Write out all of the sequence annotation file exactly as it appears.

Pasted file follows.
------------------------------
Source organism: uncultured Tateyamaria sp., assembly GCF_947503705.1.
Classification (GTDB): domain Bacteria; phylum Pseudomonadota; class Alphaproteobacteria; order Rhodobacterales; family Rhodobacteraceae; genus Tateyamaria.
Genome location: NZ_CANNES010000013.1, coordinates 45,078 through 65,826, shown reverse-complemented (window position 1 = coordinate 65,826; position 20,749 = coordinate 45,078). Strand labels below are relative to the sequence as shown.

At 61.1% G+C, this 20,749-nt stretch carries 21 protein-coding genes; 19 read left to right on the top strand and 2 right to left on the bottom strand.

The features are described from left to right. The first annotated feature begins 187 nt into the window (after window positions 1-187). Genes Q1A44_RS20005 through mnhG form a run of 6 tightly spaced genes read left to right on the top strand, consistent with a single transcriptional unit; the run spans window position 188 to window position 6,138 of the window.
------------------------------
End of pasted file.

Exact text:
Source organism: uncultured Tateyamaria sp., assembly GCF_947503705.1.
Classification (GTDB): domain Bacteria; phylum Pseudomonadota; class Alphaproteobacteria; order Rhodobacterales; family Rhodobacteraceae; genus Tateyamaria.
Genome location: NZ_CANNES010000013.1, coordinates 45,078 through 65,826, shown reverse-complemented (window position 1 = coordinate 65,826; position 20,749 = coordinate 45,078). Strand labels below are relative to the sequence as shown.

At 61.1% G+C, this 20,749-nt stretch carries 21 protein-coding genes; 19 read left to right on the top strand and 2 right to left on the bottom strand.

The features are described from left to right. The first annotated feature begins 187 nt into the window (after window positions 1-187). Genes Q1A44_RS20005 through mnhG form a run of 6 tightly spaced genes read left to right on the top strand, consistent with a single transcriptional unit; the run spans window position 188 to window position 6,138 of the window.